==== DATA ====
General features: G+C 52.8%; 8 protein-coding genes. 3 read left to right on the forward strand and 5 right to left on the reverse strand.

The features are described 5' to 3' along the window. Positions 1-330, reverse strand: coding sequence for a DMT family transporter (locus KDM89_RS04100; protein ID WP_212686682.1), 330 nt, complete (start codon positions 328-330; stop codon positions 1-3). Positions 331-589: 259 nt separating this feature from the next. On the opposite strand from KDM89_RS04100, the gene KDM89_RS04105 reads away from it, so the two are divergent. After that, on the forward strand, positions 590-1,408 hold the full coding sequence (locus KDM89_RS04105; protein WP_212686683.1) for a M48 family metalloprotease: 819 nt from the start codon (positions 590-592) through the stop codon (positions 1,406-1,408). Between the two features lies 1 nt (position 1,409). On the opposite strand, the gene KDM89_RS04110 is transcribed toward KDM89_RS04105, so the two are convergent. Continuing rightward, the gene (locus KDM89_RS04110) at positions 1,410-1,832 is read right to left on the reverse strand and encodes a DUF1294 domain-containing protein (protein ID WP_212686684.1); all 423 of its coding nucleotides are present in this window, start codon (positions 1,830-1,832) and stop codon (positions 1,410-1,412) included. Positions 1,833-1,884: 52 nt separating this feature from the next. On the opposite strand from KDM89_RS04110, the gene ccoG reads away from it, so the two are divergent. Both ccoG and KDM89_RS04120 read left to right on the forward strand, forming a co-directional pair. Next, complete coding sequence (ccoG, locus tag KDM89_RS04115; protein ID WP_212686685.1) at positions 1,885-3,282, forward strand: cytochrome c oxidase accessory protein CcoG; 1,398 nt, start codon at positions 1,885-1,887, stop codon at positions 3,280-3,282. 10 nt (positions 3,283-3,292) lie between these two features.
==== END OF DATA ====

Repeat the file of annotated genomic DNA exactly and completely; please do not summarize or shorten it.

General features: G+C 52.8%; 8 protein-coding genes. 3 read left to right on the forward strand and 5 right to left on the reverse strand.

The features are described 5' to 3' along the window. Positions 1-330, reverse strand: coding sequence for a DMT family transporter (locus KDM89_RS04100; protein ID WP_212686682.1), 330 nt, complete (start codon positions 328-330; stop codon positions 1-3). Positions 331-589: 259 nt separating this feature from the next. On the opposite strand from KDM89_RS04100, the gene KDM89_RS04105 reads away from it, so the two are divergent. After that, on the forward strand, positions 590-1,408 hold the full coding sequence (locus KDM89_RS04105; protein WP_212686683.1) for a M48 family metalloprotease: 819 nt from the start codon (positions 590-592) through the stop codon (positions 1,406-1,408). Between the two features lies 1 nt (position 1,409). On the opposite strand, the gene KDM89_RS04110 is transcribed toward KDM89_RS04105, so the two are convergent. Continuing rightward, the gene (locus KDM89_RS04110) at positions 1,410-1,832 is read right to left on the reverse strand and encodes a DUF1294 domain-containing protein (protein ID WP_212686684.1); all 423 of its coding nucleotides are present in this window, start codon (positions 1,830-1,832) and stop codon (positions 1,410-1,412) included. Positions 1,833-1,884: 52 nt separating this feature from the next. On the opposite strand from KDM89_RS04110, the gene ccoG reads away from it, so the two are divergent. Both ccoG and KDM89_RS04120 read left to right on the forward strand, forming a co-directional pair. Next, complete coding sequence (ccoG, locus tag KDM89_RS04115; protein ID WP_212686685.1) at positions 1,885-3,282, forward strand: cytochrome c oxidase accessory protein CcoG; 1,398 nt, start codon at positions 1,885-1,887, stop codon at positions 3,280-3,282. 10 nt (positions 3,283-3,292) lie between these two features.